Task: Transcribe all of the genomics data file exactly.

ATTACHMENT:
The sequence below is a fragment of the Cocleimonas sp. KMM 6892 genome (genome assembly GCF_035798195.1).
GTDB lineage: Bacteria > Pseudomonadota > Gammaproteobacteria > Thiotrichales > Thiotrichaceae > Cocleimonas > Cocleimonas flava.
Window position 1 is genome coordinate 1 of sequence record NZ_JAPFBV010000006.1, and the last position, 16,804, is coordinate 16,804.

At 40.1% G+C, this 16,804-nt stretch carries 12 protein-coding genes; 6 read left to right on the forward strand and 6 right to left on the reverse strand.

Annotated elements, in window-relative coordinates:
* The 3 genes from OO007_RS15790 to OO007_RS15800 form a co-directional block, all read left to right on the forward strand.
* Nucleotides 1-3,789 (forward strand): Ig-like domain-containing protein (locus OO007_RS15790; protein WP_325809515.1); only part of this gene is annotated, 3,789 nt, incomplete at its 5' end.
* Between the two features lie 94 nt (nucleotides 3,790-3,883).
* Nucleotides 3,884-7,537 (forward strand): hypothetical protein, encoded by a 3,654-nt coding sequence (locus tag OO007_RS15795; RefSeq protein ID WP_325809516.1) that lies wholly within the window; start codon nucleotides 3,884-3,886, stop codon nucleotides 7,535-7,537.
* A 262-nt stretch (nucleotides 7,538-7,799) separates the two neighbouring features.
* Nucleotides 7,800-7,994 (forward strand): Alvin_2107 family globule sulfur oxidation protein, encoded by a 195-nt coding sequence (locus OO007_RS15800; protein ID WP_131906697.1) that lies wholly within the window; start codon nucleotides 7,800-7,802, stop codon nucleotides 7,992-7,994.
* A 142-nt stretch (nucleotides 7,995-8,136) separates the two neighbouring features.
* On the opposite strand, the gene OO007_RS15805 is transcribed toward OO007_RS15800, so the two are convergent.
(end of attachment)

The sequence below is a fragment of the Cocleimonas sp. KMM 6892 genome (genome assembly GCF_035798195.1).
GTDB lineage: Bacteria > Pseudomonadota > Gammaproteobacteria > Thiotrichales > Thiotrichaceae > Cocleimonas > Cocleimonas flava.
Window position 1 is genome coordinate 1 of sequence record NZ_JAPFBV010000006.1, and the last position, 16,804, is coordinate 16,804.

At 40.1% G+C, this 16,804-nt stretch carries 12 protein-coding genes; 6 read left to right on the forward strand and 6 right to left on the reverse strand.

Annotated elements, in window-relative coordinates:
* The 3 genes from OO007_RS15790 to OO007_RS15800 form a co-directional block, all read left to right on the forward strand.
* Nucleotides 1-3,789 (forward strand): Ig-like domain-containing protein (locus OO007_RS15790; protein WP_325809515.1); only part of this gene is annotated, 3,789 nt, incomplete at its 5' end.
* Between the two features lie 94 nt (nucleotides 3,790-3,883).
* Nucleotides 3,884-7,537 (forward strand): hypothetical protein, encoded by a 3,654-nt coding sequence (locus tag OO007_RS15795; RefSeq protein ID WP_325809516.1) that lies wholly within the window; start codon nucleotides 3,884-3,886, stop codon nucleotides 7,535-7,537.
* A 262-nt stretch (nucleotides 7,538-7,799) separates the two neighbouring features.
* Nucleotides 7,800-7,994 (forward strand): Alvin_2107 family globule sulfur oxidation protein, encoded by a 195-nt coding sequence (locus OO007_RS15800; protein ID WP_131906697.1) that lies wholly within the window; start codon nucleotides 7,800-7,802, stop codon nucleotides 7,992-7,994.
* A 142-nt stretch (nucleotides 7,995-8,136) separates the two neighbouring features.
* On the opposite strand, the gene OO007_RS15805 is transcribed toward OO007_RS15800, so the two are convergent.